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The Declaration of Independence is the document embodying the public act by which the American Continental Congress, on July 4, 1776 declared the north American colonies to be free and independent of Great Britain.
Our red, white, and blue flag is our symbol of freedom, and we love our flag and our freedom. A flag can be raised, dropped, or waved as we give it great honor. We can hoist a flag, keep a flag flying, lower a flag, put a flag out, and celebrate a flag. At our family home, which celebrates her 100th birthday this year, we have a flag pole on one of the round columns on our big wraparound front porch. When I put it out to loosely fly each morning in the slight summer breezes, I whisper a prayer: âThank God for letting me be born an American. Thanks for allowing us to proudly fly this red, white, and blue flag that we each cherish with all of our hearts for those who have fought and are fighting wars and have died for us. Hold each one of us gently in Your hands this day and the days to come.â
This flag is our special symbol that we rally around when we see it flying. We saw it hoisted high immediately after the tragic 9/11. Just recently, we saw our flag hoisted high after the deadly tornadoes ripped through Mississippi this spring and through many other states. The flag gave us hope to just keep on trucking and never to give up on living a free life and the freedoms we so cherish in this great country of ours.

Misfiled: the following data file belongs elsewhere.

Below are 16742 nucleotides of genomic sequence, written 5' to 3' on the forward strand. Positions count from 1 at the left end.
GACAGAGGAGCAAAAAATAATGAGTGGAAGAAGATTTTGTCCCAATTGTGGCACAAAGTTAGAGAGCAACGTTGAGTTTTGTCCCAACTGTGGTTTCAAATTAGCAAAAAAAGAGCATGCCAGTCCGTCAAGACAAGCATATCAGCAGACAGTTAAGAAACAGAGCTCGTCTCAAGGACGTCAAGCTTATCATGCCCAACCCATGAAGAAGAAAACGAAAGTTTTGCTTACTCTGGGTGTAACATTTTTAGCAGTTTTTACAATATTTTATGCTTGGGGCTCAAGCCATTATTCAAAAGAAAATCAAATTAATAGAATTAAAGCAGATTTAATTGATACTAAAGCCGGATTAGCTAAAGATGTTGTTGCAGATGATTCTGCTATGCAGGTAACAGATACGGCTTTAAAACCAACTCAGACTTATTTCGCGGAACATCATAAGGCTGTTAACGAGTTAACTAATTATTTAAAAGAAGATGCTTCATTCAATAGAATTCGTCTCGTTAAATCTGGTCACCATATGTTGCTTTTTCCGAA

In 1980-1981 our entire family, my husband, Dr. Frank Marvin Davis, Sr., Frank Marvin Davis, Jr., age 13, Lewis McReynolds Davis, age 7, Miriam Elizabeth Davis Williams, age 2, and I took the opportunity of a life time to circle the world going and coming two different routes to go to live in Los Banos in the Philippine Islands for 6 months. We were at the International Rice Research Institute (IRRI) owned by The Ford and Rockefeller Foundation. Frank was on loan from the United States Department of Agriculture to design and build an Insect Rearing Laboratory. We lived under a dictatorship form of government for six months. The Philippines later became a democracy. When we landed, the first thing I noticed were men in uniforms standing with machine guns in their hands at all the grocery stores and banks. I went into complete shock and turned to Frank and said, âI think I have to go back home.â I cried all night long. I knew that I had left America. Would we live or die? We did live, and we grew to love this third world country and its wonderful, loving people. To survive, I painted my way through, and most of all, we learned to know how much we truly loved and appreciated America. What an experience to see and love all the other countries we got to stop and visit as we came and went back to the U.S.A. We are merely small tiny spots on this place we call earth.